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Sunday, 30 May 2010
Like Bees To Honey
By Caroline Smailes
Those who have read previous novels by Caroline Smailes will know how beautifully she writes, and how well she creates worlds which resonate and chime with all the complexity of reality.
‘Like Bees To Honey’ is no exception, and although it tackles some very difficult subjects and takes the reader to challenging and dark places, this novel has an added ingredient. It has a delicious sense of humour.
Despite the fact that the story has an aching sadness, it also has moments of joy and an ability to make the reader smile in recognition.
The Maltese setting of ‘Like Bees To Honey’ is inspired. Island lore along with its sights, sounds and tastes, form an important part of the novel. Malta is not just a setting - it is a character in its own right.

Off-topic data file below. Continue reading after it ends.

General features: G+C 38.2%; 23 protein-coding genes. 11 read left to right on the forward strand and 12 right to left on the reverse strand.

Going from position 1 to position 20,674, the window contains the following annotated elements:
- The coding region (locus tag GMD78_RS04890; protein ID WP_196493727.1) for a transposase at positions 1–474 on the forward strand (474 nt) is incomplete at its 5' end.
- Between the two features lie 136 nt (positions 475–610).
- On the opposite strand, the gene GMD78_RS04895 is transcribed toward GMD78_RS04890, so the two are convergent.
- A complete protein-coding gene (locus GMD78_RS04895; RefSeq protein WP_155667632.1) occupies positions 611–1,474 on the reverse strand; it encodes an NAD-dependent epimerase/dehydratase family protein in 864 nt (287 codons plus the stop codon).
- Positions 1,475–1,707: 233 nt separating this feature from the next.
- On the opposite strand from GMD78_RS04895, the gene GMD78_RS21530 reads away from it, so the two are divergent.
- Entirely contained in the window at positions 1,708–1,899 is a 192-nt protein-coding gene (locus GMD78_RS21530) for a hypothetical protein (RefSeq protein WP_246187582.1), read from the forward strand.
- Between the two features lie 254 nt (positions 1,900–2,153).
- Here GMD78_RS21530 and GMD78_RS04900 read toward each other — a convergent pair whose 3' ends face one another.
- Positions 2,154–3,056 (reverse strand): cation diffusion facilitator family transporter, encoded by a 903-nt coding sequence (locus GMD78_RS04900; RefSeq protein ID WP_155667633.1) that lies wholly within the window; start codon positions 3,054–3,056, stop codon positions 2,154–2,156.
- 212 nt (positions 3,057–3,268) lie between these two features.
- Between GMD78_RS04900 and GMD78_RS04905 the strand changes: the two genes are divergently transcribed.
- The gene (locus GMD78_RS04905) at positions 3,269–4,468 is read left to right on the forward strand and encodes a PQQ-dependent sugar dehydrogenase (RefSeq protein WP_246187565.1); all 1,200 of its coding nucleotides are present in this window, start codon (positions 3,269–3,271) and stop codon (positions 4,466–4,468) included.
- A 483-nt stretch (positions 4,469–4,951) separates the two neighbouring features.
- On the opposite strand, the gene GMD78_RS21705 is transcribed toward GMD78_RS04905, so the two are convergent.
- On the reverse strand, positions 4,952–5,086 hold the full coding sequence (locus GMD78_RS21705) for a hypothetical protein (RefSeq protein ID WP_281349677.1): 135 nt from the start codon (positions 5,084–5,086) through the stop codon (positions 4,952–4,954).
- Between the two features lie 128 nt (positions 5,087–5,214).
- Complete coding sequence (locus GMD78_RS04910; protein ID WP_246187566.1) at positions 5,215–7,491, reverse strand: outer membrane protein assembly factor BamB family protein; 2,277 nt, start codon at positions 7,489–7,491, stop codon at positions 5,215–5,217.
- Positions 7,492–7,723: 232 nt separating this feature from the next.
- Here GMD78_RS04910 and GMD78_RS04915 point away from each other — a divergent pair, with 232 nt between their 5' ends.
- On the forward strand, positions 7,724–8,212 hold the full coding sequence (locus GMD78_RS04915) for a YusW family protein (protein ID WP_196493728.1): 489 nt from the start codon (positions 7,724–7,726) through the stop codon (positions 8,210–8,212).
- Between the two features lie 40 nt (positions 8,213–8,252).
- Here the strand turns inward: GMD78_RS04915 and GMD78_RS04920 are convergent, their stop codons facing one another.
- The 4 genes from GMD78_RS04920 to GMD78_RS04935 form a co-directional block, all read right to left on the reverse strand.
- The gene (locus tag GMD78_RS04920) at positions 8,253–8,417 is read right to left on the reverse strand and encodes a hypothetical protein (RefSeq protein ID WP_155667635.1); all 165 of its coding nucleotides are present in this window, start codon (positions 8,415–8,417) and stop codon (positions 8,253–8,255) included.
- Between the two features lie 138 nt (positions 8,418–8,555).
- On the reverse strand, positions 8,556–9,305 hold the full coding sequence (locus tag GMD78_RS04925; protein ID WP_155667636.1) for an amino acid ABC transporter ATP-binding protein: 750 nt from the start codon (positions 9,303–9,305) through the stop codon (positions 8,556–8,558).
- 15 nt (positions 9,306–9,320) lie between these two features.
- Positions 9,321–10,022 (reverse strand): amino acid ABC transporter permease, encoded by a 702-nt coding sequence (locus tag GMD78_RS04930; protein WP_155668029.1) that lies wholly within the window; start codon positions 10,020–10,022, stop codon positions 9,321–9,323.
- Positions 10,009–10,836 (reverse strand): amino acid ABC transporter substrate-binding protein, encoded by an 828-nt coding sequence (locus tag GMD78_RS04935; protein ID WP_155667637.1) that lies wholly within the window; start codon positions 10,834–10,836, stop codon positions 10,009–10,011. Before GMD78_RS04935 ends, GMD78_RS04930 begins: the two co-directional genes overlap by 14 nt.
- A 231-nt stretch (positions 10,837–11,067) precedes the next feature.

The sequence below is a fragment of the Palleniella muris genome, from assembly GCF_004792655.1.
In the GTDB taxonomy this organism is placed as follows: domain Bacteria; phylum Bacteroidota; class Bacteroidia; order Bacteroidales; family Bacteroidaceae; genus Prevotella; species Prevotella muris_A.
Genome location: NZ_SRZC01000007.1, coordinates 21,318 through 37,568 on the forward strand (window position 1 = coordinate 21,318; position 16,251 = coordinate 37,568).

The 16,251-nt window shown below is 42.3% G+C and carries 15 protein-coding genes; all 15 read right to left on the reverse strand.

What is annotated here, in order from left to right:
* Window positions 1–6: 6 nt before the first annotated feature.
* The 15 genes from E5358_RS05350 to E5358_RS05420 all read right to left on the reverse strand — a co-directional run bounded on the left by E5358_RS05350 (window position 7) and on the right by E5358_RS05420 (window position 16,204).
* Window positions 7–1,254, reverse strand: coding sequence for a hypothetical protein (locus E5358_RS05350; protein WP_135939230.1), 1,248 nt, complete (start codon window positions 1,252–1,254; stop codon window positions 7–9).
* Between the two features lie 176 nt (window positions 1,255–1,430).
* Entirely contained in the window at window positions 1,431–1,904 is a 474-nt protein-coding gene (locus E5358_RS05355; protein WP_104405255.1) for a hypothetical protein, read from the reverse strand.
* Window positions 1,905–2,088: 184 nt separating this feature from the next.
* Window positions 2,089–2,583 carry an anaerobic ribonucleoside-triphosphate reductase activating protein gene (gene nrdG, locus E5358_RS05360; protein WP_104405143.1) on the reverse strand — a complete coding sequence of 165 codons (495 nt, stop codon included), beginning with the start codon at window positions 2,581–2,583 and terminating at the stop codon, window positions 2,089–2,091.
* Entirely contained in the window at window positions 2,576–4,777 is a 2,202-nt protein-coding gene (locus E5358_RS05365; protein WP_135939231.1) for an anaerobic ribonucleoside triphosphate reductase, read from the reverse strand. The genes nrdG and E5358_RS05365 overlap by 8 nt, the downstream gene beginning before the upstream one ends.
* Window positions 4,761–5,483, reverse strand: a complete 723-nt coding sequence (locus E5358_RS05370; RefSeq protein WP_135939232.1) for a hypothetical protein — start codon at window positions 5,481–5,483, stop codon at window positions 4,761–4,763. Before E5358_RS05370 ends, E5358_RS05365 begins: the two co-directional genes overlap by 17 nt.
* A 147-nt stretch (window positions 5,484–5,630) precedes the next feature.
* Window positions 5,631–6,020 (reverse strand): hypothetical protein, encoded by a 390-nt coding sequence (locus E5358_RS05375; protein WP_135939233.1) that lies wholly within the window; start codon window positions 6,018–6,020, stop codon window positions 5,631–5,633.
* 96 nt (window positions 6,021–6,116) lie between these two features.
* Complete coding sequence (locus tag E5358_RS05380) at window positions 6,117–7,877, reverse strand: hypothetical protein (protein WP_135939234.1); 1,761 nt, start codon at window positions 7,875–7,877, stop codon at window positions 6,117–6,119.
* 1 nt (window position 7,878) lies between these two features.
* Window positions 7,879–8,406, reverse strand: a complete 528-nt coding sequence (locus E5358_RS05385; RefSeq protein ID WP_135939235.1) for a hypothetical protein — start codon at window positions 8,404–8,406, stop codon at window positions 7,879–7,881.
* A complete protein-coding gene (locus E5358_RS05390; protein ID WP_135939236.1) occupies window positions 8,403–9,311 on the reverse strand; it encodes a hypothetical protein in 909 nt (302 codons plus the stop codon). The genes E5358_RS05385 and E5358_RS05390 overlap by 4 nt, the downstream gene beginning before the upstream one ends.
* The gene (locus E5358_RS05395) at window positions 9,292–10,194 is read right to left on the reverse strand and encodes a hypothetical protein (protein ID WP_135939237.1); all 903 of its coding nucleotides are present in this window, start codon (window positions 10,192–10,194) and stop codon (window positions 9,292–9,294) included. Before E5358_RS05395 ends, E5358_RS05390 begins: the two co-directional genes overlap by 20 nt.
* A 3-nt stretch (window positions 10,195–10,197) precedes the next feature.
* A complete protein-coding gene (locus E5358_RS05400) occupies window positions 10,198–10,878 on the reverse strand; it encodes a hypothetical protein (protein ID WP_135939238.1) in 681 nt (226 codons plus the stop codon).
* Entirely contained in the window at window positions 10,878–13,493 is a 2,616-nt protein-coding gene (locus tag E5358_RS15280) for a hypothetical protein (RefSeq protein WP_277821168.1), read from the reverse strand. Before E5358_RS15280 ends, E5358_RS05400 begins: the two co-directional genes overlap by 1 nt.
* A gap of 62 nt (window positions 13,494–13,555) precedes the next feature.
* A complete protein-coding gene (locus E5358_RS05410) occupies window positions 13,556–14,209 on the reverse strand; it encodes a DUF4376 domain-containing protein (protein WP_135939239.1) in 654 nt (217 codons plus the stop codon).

Language as ever in Caroline Smailes’ work, is important. Words, sounds and repetition are used to increase impact and the Maltese language has a place of honour in the text.
I visited Malta many years ago, but reading this novel I felt like I was back there. The descriptions of locations in Malta, such as the roads of Valletta and the church in Mosta are vivid and textured. When Nina travelled to Sliema with her mother, I could almost feel the swaying of the yellow Maltese bus.
For most of the novel we are in the company of Nina as she deals with feelings of loss, guilt and rejection. But we also meet the stroppy house ghost Tilly, the blessed angel Flavia and an enthusiastically beer-swilling Jesus. More than anything else, it is this cast of characters that gives the novel its unique edge.
This novel is like nothing else I have ever read. The writing is exquisite, the subject matter is daring and original, and the structure is perfectly balanced. Now that I have finished reading it, I long to read it again.
Oh, and it has Simon Cowell in it.
Reviewed by Helen M Hunt